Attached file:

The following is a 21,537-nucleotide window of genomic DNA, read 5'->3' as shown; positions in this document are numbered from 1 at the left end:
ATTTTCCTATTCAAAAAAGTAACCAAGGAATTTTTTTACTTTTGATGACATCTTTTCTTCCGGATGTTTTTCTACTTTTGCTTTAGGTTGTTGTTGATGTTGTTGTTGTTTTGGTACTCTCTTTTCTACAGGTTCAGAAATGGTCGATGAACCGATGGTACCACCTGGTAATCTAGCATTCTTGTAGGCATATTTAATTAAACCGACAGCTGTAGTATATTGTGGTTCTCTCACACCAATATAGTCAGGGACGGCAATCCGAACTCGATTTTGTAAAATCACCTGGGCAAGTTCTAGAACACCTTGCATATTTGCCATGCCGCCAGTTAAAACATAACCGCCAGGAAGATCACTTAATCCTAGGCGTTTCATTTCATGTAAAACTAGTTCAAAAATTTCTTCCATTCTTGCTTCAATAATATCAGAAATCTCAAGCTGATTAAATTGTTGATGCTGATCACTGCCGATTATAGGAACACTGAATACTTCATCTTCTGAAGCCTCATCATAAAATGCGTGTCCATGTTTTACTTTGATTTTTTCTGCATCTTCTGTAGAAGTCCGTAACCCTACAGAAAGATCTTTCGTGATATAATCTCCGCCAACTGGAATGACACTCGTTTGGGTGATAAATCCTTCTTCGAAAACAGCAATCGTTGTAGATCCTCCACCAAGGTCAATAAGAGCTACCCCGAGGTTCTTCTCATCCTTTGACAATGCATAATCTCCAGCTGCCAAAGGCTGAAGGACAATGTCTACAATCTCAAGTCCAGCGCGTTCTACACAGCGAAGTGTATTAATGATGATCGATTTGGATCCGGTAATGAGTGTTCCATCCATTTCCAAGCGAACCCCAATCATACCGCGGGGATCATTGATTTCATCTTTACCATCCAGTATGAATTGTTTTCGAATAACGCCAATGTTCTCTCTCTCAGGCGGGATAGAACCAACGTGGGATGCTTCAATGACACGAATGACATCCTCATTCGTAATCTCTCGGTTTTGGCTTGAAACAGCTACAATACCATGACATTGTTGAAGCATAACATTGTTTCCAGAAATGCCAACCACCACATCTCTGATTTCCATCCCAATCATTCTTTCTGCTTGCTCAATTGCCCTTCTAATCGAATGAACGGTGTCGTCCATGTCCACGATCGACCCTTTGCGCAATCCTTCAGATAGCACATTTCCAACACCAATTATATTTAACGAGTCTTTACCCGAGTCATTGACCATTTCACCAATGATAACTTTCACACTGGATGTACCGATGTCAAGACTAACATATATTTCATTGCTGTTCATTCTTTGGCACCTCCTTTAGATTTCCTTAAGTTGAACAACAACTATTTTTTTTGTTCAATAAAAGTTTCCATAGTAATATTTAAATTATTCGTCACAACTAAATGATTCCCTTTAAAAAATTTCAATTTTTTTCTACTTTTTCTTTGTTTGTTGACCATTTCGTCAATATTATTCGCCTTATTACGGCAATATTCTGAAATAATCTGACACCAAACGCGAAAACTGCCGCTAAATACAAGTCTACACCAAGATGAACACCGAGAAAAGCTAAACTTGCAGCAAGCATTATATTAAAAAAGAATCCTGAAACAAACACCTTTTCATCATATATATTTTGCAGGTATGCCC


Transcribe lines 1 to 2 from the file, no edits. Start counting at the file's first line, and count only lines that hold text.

The following is a 21,537-nucleotide window of genomic DNA, read 5'->3' as shown; positions in this document are numbered from 1 at the left end:
ATTTTCCTATTCAAAAAAGTAACCAAGGAATTTTTTTACTTTTGATGACATCTTTTCTTCCGGATGTTTTTCTACTTTTGCTTTAGGTTGTTGTTGATGTTGTTGTTGTTTTGGTACTCTCTTTTCTACAGGTTCAGAAATGGTCGATGAACCGATGGTACCACCTGGTAATCTAGCATTCTTGTAGGCATATTTAATTAAACCGACAGCTGTAGTATATTGTGGTTCTCTCACACCAATATAGTCAGGGACGGCAATCCGAACTCGATTTTGTAAAATCACCTGGGCAAGTTCTAGAACACCTTGCATATTTGCCATGCCGCCAGTTAAAACATAACCGCCAGGAAGATCACTTAATCCTAGGCGTTTCATTTCATGTAAAACTAGTTCAAAAATTTCTTCCATTCTTGCTTCAATAATATCAGAAATCTCAAGCTGATTAAATTGTTGATGCTGATCACTGCCGATTATAGGAACACTGAATACTTCATCTTCTGAAGCCTCATCATAAAATGCGTGTCCATGTTTTACTTTGATTTTTTCTGCATCTTCTGTAGAAGTCCGTAACCCTACAGAAAGATCTTTCGTGATATAATCTCCGCCAACTGGAATGACACTCGTTTGGGTGATAAATCCTTCTTCGAAAACAGCAATCGTTGTAGATCCTCCACCAAGGTCAATAAGAGCTACCCCGAGGTTCTTCTCATCCTTTGACAATGCATAATCTCCAGCTGCCAAAGGCTGAAGGACAATGTCTACAATCTCAAGTCCAGCGCGTTCTACACAGCGAAGTGTATTAATGATGATCGATTTGGATCCGGTAATGAGTGTTCCATCCATTTCCAAGCGAACCCCAATCATACCGCGGGGATCATTGATTTCATCTTTACCATCCAGTATGAATTGTTTTCGAATAACGCCAATGTTCTCTCTCTCAGGCGGGATAGAACCAACGTGGGATGCTTCAATGACACGAATGACATCCTCATTCGTAATCTCTCGGTTTTGGCTTGAAACAGCTACAATACCATGACATTGTTGAAGCATAACATTGTTTCCAGAAATGCCAACCACCACATCTCTGATTTCCATCCCAATCATTCTTTCTGCTTGCTCAATTGCCCTTCTAATCGAATGAACGGTGTCGTCCATGTCCACGATCGACCCTTTGCGCAATCCTTCAGATAGCACATTTCCAACACCAATTATATTTAACGAGTCTTTACCCGAGTCATTGACCATTTCACCAATGATAACTTTCACACTGGATGTACCGATGTCAAGACTAACATATATTTCATTGCTGTTCATTCTTTGGCACCTCCTTTAGATTTCCTTAAGTTGAACAACAACTATTTTTTTTGTTCAATAAAAGTTTCCATAGTAATATTTAAATTATTCGTCACAACTAAATGATTCCCTTTAAAAAATTTCAATTTTTTTCTACTTTTTCTTTGTTTGTTGACCATTTCGTCAATATTATTCGCCTTATTACGGCAATATTCTGAAATAATCTGACACCAAACGCGAAAACTGCCGCTAAATACAAGTCTACACCAAGATGAACACCGAGAAAAGCTAAACTTGCAGCAAGCATTATATTAAAAAAGAATCCTGAAACAAACACCTTTTCATCATATATATTTTGCAGGTATGCCC